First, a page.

Accelerated age-related cognitive decline and neurodegeneration, caused by deficient DNA repair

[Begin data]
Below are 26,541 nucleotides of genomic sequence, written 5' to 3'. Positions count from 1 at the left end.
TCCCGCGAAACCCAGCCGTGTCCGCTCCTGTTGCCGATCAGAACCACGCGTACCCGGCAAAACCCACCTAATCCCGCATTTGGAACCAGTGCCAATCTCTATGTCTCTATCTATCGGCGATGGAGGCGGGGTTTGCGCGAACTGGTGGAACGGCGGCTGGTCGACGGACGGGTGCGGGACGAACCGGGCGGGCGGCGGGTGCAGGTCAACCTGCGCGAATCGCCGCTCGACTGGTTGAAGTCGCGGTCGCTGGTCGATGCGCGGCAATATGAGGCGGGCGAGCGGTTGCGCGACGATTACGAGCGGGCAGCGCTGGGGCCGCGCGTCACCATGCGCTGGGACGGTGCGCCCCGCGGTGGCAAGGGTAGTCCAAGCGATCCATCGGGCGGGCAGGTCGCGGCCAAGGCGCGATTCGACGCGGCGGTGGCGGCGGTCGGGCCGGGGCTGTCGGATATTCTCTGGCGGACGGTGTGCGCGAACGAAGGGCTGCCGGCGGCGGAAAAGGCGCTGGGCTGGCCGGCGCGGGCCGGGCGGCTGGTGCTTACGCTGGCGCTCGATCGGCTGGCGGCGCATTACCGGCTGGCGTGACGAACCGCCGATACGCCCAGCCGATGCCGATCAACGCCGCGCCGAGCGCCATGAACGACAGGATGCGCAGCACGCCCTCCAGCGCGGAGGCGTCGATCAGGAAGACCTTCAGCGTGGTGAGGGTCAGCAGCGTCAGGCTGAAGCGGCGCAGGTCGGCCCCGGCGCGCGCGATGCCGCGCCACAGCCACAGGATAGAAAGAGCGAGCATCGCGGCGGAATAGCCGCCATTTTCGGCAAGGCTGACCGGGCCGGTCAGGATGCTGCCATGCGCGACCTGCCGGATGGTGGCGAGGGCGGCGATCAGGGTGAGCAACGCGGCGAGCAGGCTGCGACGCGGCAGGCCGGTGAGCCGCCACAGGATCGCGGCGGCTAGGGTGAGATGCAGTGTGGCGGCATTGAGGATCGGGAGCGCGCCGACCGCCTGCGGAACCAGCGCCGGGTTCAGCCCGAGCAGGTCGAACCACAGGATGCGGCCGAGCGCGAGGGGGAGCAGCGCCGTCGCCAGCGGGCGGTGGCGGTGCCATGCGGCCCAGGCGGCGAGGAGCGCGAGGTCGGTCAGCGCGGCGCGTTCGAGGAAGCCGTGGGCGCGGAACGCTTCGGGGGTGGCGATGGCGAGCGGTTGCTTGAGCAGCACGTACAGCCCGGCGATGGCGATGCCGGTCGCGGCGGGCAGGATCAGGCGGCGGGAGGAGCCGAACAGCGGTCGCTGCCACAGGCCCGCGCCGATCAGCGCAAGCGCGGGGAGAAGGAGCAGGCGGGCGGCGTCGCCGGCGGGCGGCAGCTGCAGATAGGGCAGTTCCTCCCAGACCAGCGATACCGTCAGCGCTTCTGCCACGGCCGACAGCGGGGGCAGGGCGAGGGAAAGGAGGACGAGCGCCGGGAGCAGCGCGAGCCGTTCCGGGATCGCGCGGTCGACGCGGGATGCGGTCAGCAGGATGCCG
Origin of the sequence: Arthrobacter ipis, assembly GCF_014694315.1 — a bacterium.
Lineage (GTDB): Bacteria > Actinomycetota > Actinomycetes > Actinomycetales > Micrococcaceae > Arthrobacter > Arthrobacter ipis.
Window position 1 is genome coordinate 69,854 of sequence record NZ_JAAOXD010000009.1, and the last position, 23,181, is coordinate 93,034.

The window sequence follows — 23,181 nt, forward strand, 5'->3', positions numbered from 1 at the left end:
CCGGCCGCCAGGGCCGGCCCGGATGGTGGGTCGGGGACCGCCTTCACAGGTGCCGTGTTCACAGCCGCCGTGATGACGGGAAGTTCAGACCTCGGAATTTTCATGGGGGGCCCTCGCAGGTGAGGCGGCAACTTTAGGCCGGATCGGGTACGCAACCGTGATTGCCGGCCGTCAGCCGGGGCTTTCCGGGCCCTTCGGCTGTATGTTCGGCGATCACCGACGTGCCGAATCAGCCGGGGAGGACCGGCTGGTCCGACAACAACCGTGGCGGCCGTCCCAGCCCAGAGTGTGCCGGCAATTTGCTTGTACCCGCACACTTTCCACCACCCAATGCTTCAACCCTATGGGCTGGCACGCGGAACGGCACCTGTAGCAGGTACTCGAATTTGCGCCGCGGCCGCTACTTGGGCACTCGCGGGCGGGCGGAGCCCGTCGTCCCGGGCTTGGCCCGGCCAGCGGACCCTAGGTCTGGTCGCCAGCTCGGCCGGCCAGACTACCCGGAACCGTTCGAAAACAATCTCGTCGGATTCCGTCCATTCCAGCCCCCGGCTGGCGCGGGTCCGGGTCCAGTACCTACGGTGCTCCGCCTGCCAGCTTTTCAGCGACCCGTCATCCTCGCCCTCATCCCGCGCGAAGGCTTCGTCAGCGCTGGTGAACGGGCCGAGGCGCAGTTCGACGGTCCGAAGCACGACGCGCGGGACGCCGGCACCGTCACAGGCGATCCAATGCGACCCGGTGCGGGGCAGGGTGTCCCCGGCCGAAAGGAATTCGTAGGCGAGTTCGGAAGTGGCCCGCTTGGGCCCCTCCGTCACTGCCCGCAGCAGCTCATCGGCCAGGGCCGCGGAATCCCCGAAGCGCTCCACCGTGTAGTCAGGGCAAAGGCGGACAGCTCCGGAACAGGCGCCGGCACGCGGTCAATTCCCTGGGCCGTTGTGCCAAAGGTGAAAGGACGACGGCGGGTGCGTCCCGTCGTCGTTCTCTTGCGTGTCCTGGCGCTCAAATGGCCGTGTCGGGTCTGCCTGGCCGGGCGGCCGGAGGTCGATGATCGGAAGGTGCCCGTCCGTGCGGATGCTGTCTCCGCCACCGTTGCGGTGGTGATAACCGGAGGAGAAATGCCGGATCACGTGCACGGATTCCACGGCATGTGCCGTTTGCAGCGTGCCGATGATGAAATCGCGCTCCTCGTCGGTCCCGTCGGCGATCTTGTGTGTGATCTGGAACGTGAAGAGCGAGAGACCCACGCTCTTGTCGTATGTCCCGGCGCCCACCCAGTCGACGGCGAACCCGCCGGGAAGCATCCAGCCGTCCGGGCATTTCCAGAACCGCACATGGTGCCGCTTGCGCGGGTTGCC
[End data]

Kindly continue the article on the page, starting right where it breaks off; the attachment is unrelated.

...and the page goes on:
Age-related cognitive decline and neurodegenerative diseases are a growing challenge for our societies with their aging populations. Accumulation of DNA damage has been proposed to contribute to these impairments, but direct proof that DNA damage results in impaired neuronal plasticity and memory is lacking. Here we take advantage of Ercc1Δ/-mutant mice, which are impaired in DNA nucleotide excision repair, interstrand crosslink repair, and double-strand break repair. We show that these mice exhibit an agedependent decrease in neuronal plasticity and progressive neuronal pathology, suggestive of neurodegenerative processes. A similar phenotype is observed in mice where the mutation is restricted to excitatory forebrain neurons. Moreover, these neuron-specific mutants develop a learning impairment. Together, these results suggest a causal relationship between unrepaired, accumulating DNA damage, and age-dependent cognitive decline and neurodegeneration. Hence, accumulated DNA damage could therefore be an important factor in the onset and progression of age-related cognitive decline and neurodegenerative diseases.